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  • In drought-stricken California, the drops that divide farmers and tribes

    In California's fourth year of drought, officials are finding it increasingly difficult to fulfill their legal and contractual obligations to distribute water. Following a controversial decision to supplement water flows along the Trinity River out of tribal concerns for salmon populations, Central Valley farmers, who are fallowing land due to statewide irrigation cutoffs, are calling foul on the decision.

In California's fourth year of drought, officials are finding it increasingly difficult to fulfill their legal and contractual obligations to distribute water. Following a controversial decision to supplement water flows along the Trinity River out of tribal concerns for salmon populations, Central Valley farmers, who are fallowing land due to statewide irrigation cutoffs, are calling foul on the decision. Brittany Peterson McClatchy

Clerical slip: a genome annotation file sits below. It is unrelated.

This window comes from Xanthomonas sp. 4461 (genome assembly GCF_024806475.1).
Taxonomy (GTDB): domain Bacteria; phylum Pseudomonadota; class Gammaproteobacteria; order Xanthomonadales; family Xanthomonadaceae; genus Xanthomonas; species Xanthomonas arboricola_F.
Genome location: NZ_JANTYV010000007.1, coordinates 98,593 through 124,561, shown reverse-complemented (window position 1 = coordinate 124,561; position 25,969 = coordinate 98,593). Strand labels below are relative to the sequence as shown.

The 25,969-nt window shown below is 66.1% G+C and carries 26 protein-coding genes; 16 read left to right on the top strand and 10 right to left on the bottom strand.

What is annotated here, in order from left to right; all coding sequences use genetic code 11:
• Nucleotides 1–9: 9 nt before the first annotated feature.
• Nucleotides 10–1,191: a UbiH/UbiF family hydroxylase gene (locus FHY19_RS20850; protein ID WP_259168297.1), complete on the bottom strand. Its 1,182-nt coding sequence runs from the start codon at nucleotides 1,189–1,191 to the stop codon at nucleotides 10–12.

In California's fourth year of drought, officials are finding it increasingly difficult to fulfill their legal and contractual obligations to distribute water. Following a controversial decision to supplement water flows along the Trinity River out of tribal concerns for salmon populations, Central Valley farmers, who are fallowing land due to statewide irrigation cutoffs, are calling foul on the decision. Brittany Peterson McClatchy

Fight between tribes and farmers over Northern California’s water

September 02, 2015 6:00 AM